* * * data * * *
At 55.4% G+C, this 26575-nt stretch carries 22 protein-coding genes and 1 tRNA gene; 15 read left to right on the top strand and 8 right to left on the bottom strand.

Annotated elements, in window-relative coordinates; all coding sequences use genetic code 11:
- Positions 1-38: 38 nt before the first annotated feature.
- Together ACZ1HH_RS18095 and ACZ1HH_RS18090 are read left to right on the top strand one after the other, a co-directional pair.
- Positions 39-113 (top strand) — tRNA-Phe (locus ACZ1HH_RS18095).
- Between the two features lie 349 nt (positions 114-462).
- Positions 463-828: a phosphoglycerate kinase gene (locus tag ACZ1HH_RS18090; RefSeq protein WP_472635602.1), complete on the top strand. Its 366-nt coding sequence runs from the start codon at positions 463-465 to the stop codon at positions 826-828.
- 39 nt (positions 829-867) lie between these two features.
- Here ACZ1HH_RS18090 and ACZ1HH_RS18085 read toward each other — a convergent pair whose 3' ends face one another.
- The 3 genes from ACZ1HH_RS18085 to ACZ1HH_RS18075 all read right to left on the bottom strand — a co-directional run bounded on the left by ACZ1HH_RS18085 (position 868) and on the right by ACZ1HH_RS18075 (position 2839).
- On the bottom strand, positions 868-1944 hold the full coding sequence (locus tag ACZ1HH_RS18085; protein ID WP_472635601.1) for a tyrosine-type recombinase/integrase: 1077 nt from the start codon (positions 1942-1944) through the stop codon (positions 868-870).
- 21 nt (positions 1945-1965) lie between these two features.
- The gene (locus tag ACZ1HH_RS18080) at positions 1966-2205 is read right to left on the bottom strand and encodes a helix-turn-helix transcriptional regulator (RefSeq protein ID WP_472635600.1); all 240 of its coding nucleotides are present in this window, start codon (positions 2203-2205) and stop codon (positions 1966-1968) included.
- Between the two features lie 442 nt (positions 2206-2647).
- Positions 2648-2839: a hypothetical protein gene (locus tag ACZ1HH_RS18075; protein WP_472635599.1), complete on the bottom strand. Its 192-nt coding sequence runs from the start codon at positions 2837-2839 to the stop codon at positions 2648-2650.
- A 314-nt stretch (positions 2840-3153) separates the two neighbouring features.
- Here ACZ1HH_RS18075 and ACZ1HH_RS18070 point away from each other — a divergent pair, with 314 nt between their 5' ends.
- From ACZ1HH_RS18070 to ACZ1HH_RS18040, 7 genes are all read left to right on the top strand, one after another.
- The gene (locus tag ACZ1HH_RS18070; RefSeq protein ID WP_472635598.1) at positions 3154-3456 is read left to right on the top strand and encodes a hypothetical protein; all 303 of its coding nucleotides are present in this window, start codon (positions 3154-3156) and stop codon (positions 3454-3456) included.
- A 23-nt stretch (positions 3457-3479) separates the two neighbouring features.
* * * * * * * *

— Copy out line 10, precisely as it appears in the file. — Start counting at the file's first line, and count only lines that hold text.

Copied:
- The 3 genes from ACZ1HH_RS18085 to ACZ1HH_RS18075 all read right to left on the bottom strand — a co-directional run bounded on the left by ACZ1HH_RS18085 (position 868) and on the right by ACZ1HH_RS18075 (position 2839).